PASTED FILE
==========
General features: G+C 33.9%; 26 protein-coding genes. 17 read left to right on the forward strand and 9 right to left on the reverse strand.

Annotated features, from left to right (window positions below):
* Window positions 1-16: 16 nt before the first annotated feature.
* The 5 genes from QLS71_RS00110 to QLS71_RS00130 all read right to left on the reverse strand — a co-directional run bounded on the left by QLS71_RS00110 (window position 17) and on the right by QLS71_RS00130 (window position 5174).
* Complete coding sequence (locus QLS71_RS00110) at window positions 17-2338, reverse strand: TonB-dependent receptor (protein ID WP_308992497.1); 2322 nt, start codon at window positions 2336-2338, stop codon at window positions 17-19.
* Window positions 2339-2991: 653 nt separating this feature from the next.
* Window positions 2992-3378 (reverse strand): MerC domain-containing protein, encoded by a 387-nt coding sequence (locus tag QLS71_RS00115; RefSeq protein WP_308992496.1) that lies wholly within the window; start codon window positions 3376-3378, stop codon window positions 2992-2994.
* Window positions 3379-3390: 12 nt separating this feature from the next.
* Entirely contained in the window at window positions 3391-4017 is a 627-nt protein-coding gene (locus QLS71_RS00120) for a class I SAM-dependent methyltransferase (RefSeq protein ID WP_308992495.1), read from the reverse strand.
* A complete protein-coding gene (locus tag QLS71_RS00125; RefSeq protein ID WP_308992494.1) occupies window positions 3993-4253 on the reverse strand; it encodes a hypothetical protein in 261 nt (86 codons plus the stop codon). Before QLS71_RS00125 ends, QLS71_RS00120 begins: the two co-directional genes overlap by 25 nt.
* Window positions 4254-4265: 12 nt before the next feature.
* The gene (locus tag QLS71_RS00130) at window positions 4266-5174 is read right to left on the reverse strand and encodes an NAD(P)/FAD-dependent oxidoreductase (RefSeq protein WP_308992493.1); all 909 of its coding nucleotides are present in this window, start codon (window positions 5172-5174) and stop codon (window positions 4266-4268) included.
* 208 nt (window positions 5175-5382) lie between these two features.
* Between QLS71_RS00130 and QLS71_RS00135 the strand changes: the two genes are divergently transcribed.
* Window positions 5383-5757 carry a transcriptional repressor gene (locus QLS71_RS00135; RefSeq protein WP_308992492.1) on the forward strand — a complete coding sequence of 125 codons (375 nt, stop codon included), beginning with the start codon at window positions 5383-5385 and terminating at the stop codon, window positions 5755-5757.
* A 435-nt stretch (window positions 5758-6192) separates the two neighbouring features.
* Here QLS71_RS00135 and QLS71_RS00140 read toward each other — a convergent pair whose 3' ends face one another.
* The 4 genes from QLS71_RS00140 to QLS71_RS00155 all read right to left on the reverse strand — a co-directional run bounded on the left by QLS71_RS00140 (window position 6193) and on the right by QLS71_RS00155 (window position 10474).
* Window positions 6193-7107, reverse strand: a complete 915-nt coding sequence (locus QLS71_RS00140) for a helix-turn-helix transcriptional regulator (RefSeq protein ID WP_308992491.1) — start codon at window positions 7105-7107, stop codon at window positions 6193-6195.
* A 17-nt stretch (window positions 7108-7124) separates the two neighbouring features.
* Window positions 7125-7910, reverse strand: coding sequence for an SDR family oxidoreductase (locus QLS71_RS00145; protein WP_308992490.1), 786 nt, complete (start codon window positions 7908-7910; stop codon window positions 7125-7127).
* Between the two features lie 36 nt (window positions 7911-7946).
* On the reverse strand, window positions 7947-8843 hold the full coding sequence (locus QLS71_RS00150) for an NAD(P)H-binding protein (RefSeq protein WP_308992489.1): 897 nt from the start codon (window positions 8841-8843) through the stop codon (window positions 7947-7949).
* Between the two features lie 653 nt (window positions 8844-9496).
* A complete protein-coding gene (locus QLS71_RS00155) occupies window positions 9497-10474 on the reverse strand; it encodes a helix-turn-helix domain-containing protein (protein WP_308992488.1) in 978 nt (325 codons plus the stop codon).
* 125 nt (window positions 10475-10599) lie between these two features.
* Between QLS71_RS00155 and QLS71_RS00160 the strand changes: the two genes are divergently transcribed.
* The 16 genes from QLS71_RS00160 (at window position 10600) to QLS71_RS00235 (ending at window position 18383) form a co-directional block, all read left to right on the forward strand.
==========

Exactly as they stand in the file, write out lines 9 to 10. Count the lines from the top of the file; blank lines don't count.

* Entirely contained in the window at window positions 3391-4017 is a 627-nt protein-coding gene (locus QLS71_RS00120) for a class I SAM-dependent methyltransferase (RefSeq protein ID WP_308992495.1), read from the reverse strand.
* A complete protein-coding gene (locus tag QLS71_RS00125; RefSeq protein ID WP_308992494.1) occupies window positions 3993-4253 on the reverse strand; it encodes a hypothetical protein in 261 nt (86 codons plus the stop codon). Before QLS71_RS00125 ends, QLS71_RS00120 begins: the two co-directional genes overlap by 25 nt.